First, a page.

Comparator 46 is associated with an absolute threshold 48 such that the fault management circuit 36 issues a suitable signal 50 to the control logic 38 to stop movement of the electric motor when the value of the fault counter 34 reaches or exceeds the absolute threshold 48. The absolute threshold 48 is also user-programmable by an attachable program terminal, such as workstation 29.
As described above, the motor controller 24 includes a state decoder 32 that decodes a quadrature signal 22 to determine error events from the output of the incremental encoder 18. In this regard, the state decoder 32 operates according to the state diagram 52 illustrated in FIG. 5. The state diagram 52 is set up to define four separate states 54, 56, 58, and 60 cyclically arranged with respect to one another so as to define four legal state transitions. On the other hand, the state diagram 52 defines two error or illegal state transitions. For instance, a transition from state 54 to state 56 would be considered a legal state change whereas a transition from state 56 to state 60 would be considered an illegal state change. In this regard, an error or illegal state change occurs when both bits (A and B) change states between successive sampling intervals. This will be reflected by both the "A" and the "B" bits changing states between successive sampling intervals, i.e., transition from state 56 to state 60 or from state 54 to state 58, for example.
As such, if both bits are at logic LOW or "0" at sample 1 and then both bits are at logic HIGH or "1" at sample 2, indicative of a transition from state 54 to state 58, an error signal will be generated and the fault counter will be incremented by one. On the other hand, if one of the bits (A or B) is at logic HIGH at sample 2, but the other bit remains at logic LOW, e.g., state 56 or state 60, a fault will not be detected. Moreover, as reflected in the state diagram 58, if a fault transition is detected at sample 2 (transition from state 54 to state 58, for example) but only one bit changes states at sample 3 (transition from state 58 to either state 56 or state 60), a fault will not detected at sample 3. Thus, it is possible for a non-fault event to occur after a fault event has been detected.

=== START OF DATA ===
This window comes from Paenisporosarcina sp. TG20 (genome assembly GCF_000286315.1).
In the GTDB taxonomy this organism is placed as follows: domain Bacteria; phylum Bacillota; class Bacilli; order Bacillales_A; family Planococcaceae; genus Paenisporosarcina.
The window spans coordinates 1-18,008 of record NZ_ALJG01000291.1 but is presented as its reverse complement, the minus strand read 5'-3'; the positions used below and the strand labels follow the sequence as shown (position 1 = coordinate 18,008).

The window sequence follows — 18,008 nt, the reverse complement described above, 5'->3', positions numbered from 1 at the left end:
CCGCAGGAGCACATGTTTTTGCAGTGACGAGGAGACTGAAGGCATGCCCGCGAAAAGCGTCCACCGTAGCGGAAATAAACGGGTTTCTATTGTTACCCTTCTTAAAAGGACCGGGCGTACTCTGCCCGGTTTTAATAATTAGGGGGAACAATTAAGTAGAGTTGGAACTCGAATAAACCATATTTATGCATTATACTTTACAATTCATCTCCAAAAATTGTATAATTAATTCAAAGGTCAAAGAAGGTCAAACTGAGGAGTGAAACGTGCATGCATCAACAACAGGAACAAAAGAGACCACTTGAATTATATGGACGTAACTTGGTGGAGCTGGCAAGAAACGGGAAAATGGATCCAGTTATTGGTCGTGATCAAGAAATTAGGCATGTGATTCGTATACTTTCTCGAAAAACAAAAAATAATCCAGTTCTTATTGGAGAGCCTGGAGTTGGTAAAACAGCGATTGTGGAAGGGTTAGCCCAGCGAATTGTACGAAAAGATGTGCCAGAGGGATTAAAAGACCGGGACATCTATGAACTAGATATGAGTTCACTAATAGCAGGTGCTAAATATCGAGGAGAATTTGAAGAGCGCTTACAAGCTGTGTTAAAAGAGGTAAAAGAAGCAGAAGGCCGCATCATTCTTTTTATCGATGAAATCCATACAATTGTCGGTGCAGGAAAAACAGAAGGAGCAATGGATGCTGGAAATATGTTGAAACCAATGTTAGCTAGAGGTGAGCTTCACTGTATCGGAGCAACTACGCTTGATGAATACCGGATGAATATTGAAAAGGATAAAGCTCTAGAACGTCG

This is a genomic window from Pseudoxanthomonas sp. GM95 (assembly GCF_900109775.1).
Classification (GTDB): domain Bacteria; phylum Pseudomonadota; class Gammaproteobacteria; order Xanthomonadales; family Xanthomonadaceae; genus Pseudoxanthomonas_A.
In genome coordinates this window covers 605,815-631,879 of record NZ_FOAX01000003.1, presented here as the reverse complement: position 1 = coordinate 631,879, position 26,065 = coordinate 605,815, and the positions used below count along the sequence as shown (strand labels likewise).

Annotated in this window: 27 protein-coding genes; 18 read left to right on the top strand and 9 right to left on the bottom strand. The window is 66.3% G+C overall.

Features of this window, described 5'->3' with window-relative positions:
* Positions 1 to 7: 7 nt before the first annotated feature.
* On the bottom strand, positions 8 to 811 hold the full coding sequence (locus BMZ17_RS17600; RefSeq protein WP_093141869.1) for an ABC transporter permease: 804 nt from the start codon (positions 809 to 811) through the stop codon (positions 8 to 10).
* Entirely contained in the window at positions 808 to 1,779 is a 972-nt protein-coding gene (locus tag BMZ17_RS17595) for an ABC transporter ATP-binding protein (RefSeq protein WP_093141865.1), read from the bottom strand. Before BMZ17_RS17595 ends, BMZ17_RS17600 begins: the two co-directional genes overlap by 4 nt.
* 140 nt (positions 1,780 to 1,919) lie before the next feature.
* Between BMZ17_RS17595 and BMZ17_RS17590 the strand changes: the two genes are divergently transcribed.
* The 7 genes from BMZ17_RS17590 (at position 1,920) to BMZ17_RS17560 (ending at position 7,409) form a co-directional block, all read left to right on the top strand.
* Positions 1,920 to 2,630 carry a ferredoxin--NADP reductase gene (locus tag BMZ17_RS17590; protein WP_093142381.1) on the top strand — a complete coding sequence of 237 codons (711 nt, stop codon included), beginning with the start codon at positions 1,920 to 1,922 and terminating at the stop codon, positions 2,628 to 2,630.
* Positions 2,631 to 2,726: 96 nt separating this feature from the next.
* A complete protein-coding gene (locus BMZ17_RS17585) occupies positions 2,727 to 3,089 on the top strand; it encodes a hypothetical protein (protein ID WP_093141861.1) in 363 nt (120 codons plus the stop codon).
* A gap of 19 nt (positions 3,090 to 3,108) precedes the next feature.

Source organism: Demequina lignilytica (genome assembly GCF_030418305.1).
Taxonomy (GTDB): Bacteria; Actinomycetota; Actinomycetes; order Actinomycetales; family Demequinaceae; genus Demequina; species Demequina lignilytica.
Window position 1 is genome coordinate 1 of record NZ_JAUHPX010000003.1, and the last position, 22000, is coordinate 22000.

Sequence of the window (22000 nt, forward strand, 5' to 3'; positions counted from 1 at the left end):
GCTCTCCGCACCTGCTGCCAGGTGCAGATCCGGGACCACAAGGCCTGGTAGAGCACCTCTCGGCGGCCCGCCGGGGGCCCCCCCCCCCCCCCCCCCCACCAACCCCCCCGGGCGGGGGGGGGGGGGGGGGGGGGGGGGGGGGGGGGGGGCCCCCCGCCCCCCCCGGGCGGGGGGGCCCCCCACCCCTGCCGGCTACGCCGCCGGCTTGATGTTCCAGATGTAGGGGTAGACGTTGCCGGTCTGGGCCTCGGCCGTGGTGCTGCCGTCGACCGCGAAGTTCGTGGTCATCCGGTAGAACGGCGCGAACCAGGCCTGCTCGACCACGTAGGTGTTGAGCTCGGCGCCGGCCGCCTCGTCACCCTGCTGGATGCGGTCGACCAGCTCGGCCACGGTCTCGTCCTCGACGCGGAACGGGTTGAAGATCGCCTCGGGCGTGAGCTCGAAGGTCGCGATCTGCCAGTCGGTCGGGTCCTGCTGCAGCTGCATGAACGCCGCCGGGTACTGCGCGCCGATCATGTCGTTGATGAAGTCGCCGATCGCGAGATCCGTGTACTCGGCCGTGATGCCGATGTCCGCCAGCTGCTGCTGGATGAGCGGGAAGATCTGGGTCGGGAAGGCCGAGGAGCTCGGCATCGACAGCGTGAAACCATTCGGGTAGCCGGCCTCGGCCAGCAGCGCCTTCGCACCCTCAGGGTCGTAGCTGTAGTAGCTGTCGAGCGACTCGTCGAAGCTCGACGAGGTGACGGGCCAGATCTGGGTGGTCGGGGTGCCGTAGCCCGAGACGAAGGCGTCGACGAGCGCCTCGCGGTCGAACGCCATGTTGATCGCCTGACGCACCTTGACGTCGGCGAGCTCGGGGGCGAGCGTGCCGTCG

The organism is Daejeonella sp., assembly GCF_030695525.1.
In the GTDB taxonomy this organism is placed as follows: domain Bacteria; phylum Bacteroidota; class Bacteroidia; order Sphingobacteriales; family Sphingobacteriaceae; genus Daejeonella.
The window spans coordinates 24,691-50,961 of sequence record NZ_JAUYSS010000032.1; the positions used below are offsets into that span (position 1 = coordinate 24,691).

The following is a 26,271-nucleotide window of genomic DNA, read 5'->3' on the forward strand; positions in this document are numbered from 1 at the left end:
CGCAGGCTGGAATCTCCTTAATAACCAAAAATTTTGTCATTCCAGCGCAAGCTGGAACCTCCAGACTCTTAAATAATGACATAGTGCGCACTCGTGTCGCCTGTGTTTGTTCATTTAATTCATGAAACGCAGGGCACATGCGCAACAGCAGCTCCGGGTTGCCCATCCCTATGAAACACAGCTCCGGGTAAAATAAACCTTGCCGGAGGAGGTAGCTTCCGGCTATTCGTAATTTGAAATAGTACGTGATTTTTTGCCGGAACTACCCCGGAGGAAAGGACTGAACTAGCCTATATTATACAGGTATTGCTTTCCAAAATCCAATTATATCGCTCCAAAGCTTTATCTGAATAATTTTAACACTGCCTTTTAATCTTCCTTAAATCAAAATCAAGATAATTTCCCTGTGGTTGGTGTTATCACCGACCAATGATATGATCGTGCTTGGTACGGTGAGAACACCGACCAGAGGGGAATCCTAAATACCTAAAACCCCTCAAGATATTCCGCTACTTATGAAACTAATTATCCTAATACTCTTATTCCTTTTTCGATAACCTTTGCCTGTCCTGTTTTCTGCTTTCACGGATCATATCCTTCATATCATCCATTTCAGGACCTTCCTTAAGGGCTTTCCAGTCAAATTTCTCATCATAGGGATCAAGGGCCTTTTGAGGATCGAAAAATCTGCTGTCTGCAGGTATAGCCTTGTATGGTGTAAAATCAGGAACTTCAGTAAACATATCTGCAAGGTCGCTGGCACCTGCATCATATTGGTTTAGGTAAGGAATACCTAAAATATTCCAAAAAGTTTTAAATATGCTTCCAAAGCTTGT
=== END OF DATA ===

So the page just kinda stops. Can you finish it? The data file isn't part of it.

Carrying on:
The present invention has been described in terms of the preferred embodiment, and it is recognized that equivalents, alternatives, and modifications, aside from those expressly stated, are possible and within the scope of the appending claims. For example, although the invention has been described in the context of rotary machinery, it is equally applicable to linear devices.
Patent applications by Thomas D. Lundell, Lakeville, MN US
Patent applications in class Pulse-counting systems
Patent applications in all subclasses Pulse-counting systems